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Another year, another round of new laws

Editorial Board • Jun 20, 2018 at 11:35 AM

A variety of new laws will take effect in Tennessee on July 1. Some are useful, some confusing, and some wanting for further action by the state legislature.

Among new laws long overdue is one that states if you’re trying to get a Tennessee driver’s license by presenting a license from another state that issues licenses to undocumented immigrants, you are now required to either establish proof of citizenship, lawful permanent resident status or gain a specific period of authorized stay. The last qualifier should be eliminated, but Tennessee should ensure that anyone issued a state driver’s license is a citizen.

There’s also a new law that if you’re the parent or legal guardian of a student, local education agencies must provide written notice to you before the student participates in any mental health screening. It’s hard to believe this law wasn’t already on the books.

And local education agencies are now prohibited from entering into non-disclosure agreements during, or as a prerequisite to, settlement for any act of sexual misconduct. It also prohibits employees from assisting others in obtaining employment if the employee knows the person has engaged in sexual misconduct involving minors or students.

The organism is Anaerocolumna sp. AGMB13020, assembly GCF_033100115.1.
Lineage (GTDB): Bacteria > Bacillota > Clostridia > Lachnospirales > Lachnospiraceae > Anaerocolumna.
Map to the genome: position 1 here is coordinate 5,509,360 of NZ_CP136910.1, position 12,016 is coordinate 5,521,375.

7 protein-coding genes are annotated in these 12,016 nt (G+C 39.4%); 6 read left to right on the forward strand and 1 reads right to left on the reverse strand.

The state shouldn’t allow those so convicted to hide that conviction.

Laws should be clear and explicit, but some of our new laws seem somewhat arbitrary. For instance, doctors may now accept barter of goods or services from an uninsured patient as payment for providing health care services in certain circumstances. Sounds on the surface like a good idea, but does it open the door to legal issues?

Another new law is downright puzzling. When you’re in public, you have almost no right to privacy. But this law seeks to establish one “for purposes of the offense of unlawful photographing in violation of privacy.”

It states that anyone has a reasonable expectation of privacy, regardless of the location where a photograph is taken, if the photo is “taken in a manner that a reasonable person would find offensive or embarrassing and depicts areas of the individual’s body, clothed or unclothed, that would not be visible to ordinary observation but for the offensive or embarrassing manner of photography.”

Say what? That one leaves us shaking our heads.

And then we have some new laws that clearly need more work. One states that if you’re a student with a disability and an individualized education plan, you can no longer be paddled, with certain exceptions. Why single out the disabled?

And then there’s a law that states that if you’re a veteran, you must be given hiring preference for a state employment position if you’re on the list of eligible hiring candidates and meet all qualifications.

We owe our veterans much. They put their lives on the line for our freedoms. But neither military service, sex, skin color or any other factor should put someone ahead of others for public employment. That decision should be based entirely on merit.

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